By Jana J. Madsen
Installed in 650,000 commercial and residential facilities and 650 educational buildings, the installation of geothermal heat pump heating and cooling systems are rising in popularity. Since their introduction into the world of HVAC in the mid-1970s, these systems have been a key component in finding energy-efficient heating and cooling options for commercial and institutional buildings. Endorsed by the U.S. Environmental Protection Agency and Department of Energy, geothermal heat pump systems offer significant energy savings and quick return on investment (usually less than five years).
How and Why They Work
Often referred to as GeoExchange or water source heat pumps, geothermal heat pump (GHP) systems use the earth’s constant temperature to heat and cool a facility. Plastic pipes usually made of high-density polyethylene are buried several feet in the ground (or lake) and connected to a geothermal heat pump located in the facility. A mixture usually containing water and an anti-freeze solution is circulated through the pipes. GHP systems differ from conventional furnaces in that instead of using fuel to create heat, the system takes advantage of the heat created naturally in the earth.
Because the earth maintains a constant temperature (ranging from an average of 45 to 70 degrees F. at approximately six feet deep), the system can be used as a heat source in winter (see Figure 2) and a heat sink in summer, when the process is reversed. According to Conn Abnee, executive director of the Geothermal Heat Pump Consortium, Washington, D.C., “In the wintertime, you’re taking heat from the earth and bringing it back into the building, and in the summertime, you are taking heat from the building and disposing of it back into the earth.”
GHP systems are composed of three major components: the earth connection, which is the piping in the earth; the geothermal heat pump that moves heat from the building to the earth connection (and vice versa); and the distribution system that delivers heating and cooling throughout a facility. The earth (loop) connection can be configured in a number of ways: horizontal or vertical, open or closed, ground or pond/lake, and even as a standing column well system.
The Benefits of GHP Systems
Applicable for both new construction and modernization projects, GHP systems are becoming a global solution for energy shortages and reduced energy consumption. With so many benefits, it’s easy to understand why:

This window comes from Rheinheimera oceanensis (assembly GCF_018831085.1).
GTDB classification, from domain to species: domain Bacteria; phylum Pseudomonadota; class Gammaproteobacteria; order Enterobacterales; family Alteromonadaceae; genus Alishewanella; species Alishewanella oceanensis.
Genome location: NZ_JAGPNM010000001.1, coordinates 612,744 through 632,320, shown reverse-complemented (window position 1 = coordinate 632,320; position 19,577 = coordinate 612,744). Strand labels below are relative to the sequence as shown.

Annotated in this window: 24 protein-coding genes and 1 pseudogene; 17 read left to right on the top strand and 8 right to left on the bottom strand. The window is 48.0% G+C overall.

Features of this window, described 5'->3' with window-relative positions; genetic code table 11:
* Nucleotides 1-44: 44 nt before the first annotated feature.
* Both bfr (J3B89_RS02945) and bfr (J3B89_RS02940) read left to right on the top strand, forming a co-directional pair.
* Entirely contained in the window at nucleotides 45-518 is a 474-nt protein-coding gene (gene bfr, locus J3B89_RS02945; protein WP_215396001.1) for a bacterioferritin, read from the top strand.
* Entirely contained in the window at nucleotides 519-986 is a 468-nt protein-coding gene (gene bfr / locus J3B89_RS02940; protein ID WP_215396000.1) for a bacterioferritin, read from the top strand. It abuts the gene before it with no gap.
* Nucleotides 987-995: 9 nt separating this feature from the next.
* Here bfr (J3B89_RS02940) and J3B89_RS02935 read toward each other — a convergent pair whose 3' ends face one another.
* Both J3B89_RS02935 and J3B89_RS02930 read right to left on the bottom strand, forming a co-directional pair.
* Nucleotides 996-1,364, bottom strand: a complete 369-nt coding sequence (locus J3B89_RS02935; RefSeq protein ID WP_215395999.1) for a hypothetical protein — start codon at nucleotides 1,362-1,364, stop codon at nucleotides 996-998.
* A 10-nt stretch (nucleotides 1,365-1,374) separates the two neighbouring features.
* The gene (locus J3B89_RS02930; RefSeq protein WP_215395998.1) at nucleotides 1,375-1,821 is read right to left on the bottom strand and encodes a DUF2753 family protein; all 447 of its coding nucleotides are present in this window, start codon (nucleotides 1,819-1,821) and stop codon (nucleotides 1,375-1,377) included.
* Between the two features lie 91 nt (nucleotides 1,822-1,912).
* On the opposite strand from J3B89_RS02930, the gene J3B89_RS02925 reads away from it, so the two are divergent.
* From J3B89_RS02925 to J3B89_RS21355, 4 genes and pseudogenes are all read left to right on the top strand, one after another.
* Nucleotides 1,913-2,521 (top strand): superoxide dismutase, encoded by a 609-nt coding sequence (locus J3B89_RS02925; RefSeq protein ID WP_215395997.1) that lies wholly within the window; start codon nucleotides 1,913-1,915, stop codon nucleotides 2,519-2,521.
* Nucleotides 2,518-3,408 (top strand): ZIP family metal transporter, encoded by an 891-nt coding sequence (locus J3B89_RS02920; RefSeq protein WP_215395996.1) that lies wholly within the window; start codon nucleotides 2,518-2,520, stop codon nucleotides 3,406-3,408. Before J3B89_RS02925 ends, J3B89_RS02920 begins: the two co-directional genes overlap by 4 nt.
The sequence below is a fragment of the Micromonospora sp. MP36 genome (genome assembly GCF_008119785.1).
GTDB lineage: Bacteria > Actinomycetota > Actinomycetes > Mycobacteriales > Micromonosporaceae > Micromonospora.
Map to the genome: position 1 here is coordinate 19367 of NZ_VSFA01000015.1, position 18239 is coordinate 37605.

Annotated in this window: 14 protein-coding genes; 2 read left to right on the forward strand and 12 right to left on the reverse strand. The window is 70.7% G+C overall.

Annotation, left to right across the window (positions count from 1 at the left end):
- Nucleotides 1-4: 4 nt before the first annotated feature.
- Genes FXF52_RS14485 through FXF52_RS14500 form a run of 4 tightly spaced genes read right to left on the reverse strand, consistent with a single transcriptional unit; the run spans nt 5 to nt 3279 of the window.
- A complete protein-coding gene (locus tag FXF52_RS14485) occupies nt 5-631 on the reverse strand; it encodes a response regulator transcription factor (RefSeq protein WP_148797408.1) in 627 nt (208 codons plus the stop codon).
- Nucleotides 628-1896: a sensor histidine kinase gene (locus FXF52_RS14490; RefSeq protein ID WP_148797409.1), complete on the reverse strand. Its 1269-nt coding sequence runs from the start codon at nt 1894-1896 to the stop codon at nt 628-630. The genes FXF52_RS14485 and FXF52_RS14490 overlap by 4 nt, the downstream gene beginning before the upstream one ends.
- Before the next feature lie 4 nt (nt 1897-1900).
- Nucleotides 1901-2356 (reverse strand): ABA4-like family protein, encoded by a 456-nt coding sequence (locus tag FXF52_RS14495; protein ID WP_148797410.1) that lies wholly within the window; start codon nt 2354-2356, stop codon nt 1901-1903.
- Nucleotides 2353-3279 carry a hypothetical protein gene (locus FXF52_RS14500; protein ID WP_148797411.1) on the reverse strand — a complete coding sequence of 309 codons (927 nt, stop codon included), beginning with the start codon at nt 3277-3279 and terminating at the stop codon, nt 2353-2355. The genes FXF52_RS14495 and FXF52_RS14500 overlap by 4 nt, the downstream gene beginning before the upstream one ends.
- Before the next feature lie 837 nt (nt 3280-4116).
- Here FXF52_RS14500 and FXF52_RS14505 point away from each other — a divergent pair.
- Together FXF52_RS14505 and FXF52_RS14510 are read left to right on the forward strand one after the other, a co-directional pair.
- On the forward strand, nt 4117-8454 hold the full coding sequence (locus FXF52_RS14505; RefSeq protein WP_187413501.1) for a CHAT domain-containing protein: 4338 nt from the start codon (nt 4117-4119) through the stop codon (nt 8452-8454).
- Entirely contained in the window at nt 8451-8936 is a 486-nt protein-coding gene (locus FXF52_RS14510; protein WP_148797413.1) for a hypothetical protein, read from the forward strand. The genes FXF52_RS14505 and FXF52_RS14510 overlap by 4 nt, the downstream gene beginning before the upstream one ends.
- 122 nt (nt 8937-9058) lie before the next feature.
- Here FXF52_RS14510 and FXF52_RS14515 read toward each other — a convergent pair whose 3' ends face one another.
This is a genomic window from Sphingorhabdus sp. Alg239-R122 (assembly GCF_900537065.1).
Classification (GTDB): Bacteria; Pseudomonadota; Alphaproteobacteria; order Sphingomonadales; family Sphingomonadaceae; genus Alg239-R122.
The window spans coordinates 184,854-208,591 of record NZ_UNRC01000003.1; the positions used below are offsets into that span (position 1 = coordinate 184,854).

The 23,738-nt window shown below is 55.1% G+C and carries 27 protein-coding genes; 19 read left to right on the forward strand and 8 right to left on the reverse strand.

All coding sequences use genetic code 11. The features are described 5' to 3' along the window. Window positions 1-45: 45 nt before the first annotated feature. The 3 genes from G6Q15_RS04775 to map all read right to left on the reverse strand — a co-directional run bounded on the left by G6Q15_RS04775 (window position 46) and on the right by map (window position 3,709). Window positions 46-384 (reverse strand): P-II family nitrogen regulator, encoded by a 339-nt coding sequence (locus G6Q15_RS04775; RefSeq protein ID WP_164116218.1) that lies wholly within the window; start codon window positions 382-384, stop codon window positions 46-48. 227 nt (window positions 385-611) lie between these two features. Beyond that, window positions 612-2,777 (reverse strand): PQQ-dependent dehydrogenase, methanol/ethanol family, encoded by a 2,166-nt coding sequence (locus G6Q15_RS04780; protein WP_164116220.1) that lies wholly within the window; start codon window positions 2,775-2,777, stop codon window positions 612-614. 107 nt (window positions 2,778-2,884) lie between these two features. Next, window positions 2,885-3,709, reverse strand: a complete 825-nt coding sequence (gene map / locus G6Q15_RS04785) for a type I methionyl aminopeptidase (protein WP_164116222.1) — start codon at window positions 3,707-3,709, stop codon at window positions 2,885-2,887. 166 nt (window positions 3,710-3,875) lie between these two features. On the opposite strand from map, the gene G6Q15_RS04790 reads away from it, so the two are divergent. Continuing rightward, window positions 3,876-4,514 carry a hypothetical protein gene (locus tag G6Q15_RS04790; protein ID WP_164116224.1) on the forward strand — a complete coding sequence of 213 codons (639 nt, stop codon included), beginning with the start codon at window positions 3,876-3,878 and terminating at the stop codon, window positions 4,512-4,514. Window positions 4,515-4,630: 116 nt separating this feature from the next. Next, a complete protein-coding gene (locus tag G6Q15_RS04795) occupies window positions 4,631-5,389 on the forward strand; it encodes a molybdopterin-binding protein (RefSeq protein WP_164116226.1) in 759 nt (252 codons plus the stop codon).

• Energy efficiency. Because there is no fuel to burn for heat generation, the amount of energy used is considerably less. The Geothermal Heat Pump Consortium reports that savings of between 45 and 70 percent can be achieved.
• Reduced maintenance costs. “The maintenance costs are substantially less – somewhere in the neighborhood of around 12 to 15 cents per square foot annually vs. 30 to 35 cents per square foot annually for conventional equipment,” Abnee explains. Less skilled personnel can handle the maintenance of these systems, changing air filters periodically.
• Longevity. Typical life of these systems is 22 years, with many loop manufacturers offering warranties of up to 50 years.
• Simplified building design. Since most GHP systems install unit ventilators in rooms, less space is required for mechanical equipment. “From a construction standpoint, if you don’t have equipment sitting on your roof, you can reduce the structural strength of your roof,” Abnee adds.
The Waterfront Office Building
Perhaps the largest application of geothermal heat pump technology, the owner of Louisville’s Waterfront Office Building knew just how successful and economical the system would be. At the Galt House East Hotel complex that adjoins the 1994 office facility, small, distributed heat pumps had been successfully serving the building’s heating and cooling needs since 1984. The 1,700-ton system cost $1,500 per ton to install. A conventional system, by comparison, would have cost twice this much or more. Reduced energy has resulted in an astounding savings of $25,000 per month at the Galt House East Hotel.
Combined, the Galt House East and Waterfront Office Building have the capacity for more than 4,700 tons of GeoExchangeSM heating and cooling. Approximately 2,700 tons of this is sized for the million-square-foot Waterfront Office Building. “We are fortunate here in Louisville. We have water under most of the city,” explains designer, engineer, and contractor for the complex, Marion Pinckley, Pinckley Engineering Inc., Louisville.
Water from 130-foot-deep wells is pumped into a reservoir, where it is then circulated through heat exchangers, which separate ground water from the buildings’ closed loop circulation system. Water source heat pumps connected to the loops extract heat from the water (or vice versa) and distribute it according to zone requirements. “The logics and physics used to design that system are no different than a 2-ton system for your house,” explains Pinckley.
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This article was written by Jana J. Madsen (firstname.lastname@example.org) senior associate editor at Buildings magazine, with information provided by the Geothermal Heat Pump Association (www.geoexchange.org).